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General Motors Canada job creation a positive step: Unifor

TORONTO, June 10, 2016 /CNW/ - Unifor, representing 23,000 auto workers, calls the announcement of up to 1,000 new Research and Development jobs at General Motors Canada a positive step.

"This is an important boost to Canada's auto industry," said Unifor National President Jerry Dias. "The creation of 1,000 engineering jobs is excellent news; however the spin-off benefits of R&D positions are far smaller than an investment in the Oshawa assembly operation, which is very much in jeopardy with no production scheduled beyond 2017."

Vehicle assembly operations result in 9 spin-off jobs for each 1 in the assembly plant. If GM fails to re-invest in the Oshawa plant approximately 30,000 manufacturing jobs could disappear next year along with the loss of hundreds of millions in spending on auto parts and raw materials required for assembly.

"Ensuring that we have the expertise to undertake next-generation research and development in Canada only strengthens the case for further investment in advanced manufacturing production here," said Dias. "We're hopeful that today's announcement will help bolster the case for renewed investment in GM's Oshawa operations and that we'll be seeing new investment, and allocation of new vehicles, to secure the long-term future."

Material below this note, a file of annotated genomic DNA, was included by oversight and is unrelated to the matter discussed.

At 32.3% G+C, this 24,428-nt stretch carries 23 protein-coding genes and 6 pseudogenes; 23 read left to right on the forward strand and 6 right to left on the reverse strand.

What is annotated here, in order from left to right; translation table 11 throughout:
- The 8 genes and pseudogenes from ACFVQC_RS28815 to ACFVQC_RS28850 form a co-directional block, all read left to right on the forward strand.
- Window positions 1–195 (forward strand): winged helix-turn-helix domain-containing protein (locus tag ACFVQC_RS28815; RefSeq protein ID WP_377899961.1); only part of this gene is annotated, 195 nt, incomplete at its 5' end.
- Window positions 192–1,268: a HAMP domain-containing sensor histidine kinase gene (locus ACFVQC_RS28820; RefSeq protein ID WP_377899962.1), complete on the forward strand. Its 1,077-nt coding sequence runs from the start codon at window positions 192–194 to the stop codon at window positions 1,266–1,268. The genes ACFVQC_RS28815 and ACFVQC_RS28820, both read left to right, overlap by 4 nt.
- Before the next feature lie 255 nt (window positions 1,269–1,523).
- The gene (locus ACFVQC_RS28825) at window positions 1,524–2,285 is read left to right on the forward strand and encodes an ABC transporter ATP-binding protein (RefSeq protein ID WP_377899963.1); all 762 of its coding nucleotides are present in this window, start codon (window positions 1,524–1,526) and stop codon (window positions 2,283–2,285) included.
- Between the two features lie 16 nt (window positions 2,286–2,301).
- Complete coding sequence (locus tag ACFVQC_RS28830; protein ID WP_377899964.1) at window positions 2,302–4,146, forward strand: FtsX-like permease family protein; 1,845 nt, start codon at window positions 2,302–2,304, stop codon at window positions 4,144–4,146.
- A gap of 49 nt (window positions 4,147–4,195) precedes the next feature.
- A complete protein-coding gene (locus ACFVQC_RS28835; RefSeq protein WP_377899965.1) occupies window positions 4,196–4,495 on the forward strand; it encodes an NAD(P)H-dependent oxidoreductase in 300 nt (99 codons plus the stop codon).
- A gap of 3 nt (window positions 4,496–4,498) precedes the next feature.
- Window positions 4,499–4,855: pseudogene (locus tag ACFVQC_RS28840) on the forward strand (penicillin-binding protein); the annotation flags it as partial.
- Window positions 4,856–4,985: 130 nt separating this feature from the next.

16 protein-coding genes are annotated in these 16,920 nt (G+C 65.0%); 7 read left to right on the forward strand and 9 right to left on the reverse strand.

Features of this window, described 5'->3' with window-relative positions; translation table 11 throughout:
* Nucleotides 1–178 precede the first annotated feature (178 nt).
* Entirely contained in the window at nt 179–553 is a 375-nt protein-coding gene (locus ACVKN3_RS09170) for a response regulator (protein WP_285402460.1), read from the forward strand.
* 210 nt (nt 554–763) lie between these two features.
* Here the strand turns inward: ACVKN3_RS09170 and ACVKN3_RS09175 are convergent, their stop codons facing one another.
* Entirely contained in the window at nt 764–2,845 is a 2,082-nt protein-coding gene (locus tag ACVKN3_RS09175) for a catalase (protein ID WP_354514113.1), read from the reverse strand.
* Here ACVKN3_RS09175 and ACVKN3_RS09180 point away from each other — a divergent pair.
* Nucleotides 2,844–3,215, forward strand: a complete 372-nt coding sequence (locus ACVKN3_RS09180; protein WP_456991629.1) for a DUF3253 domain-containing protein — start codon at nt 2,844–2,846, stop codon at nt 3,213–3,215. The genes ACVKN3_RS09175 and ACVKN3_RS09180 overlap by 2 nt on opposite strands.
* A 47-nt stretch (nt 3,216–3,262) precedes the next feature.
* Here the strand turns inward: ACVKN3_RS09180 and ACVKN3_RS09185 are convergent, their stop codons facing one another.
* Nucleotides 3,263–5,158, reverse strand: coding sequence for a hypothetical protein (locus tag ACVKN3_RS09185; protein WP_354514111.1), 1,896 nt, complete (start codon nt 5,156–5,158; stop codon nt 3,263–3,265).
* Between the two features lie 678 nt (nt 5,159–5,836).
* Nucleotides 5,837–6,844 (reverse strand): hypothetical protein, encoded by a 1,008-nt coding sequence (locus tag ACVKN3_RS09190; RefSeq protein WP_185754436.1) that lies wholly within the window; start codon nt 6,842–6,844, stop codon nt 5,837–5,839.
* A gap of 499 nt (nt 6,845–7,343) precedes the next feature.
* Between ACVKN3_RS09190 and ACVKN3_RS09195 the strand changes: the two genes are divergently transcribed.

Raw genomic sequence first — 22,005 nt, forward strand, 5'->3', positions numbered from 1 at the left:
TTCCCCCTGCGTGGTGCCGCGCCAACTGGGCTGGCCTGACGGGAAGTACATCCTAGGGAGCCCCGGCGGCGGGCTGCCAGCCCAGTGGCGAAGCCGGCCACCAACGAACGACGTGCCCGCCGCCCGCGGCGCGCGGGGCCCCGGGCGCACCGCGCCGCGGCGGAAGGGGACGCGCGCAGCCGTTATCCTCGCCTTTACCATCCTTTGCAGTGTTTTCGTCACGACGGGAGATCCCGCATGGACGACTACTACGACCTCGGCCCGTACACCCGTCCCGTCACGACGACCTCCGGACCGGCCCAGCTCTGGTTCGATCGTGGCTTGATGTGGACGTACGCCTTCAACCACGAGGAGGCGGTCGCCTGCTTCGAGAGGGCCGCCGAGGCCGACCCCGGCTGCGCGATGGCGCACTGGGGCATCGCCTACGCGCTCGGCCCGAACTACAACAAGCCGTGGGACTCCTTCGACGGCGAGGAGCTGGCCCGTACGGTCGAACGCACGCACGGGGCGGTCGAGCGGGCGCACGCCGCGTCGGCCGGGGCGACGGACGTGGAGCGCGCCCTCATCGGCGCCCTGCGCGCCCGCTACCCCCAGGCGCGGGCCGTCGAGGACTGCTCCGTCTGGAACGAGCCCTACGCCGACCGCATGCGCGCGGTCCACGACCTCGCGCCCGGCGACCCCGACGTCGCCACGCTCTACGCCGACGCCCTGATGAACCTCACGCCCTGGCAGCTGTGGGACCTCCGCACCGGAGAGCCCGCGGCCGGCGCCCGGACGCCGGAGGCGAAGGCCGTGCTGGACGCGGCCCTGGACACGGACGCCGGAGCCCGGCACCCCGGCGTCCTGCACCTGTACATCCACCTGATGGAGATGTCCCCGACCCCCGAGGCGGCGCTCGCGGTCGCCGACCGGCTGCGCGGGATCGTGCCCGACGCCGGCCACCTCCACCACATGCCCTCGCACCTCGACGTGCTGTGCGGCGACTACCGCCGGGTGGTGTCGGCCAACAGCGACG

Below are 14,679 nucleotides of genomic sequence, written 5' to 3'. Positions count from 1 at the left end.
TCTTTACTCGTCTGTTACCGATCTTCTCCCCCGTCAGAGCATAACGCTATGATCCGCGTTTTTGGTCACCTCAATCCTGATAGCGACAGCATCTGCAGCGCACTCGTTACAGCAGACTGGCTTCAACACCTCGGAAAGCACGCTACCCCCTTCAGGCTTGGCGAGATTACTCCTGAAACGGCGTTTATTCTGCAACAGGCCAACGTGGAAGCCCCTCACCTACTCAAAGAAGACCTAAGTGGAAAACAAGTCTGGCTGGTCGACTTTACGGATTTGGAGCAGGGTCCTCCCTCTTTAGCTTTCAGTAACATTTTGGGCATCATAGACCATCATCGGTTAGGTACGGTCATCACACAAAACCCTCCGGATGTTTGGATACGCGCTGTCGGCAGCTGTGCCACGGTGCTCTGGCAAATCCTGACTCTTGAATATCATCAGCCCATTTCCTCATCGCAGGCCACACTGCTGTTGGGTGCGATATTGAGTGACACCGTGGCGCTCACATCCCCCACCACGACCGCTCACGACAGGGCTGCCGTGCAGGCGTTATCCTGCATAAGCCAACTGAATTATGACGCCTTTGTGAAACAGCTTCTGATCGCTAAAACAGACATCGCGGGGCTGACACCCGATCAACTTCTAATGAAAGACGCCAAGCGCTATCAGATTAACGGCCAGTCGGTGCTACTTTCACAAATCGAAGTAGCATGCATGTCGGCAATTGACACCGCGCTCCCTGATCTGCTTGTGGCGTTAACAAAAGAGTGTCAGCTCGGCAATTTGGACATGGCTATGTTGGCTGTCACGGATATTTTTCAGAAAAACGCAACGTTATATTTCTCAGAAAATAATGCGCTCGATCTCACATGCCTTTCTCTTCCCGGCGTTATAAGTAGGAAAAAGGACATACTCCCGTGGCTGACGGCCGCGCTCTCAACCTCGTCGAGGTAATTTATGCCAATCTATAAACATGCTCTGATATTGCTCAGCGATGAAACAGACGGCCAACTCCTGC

Earlier this month, Unifor's Auto Council voted unanimously to make new investments in Canada, including new product allocations, the top priority when bargaining commences with the Detroit Three, General Motors, Ford and Fiat Chrysler Canada, this summer.

The state of the auto-industry has wide ranging financial implications, with the Oshawa plant generating more than $1 billion per year in revenue for the federal and provincial governments. Unifor encourages all levels of government to work with GM to secure the future of the Oshawa operations.

"This is important, not only for our members but for the wider community and economy in general," said Dias.

Unifor is Canada's largest union in the private sector, representing more than 310,000 workers.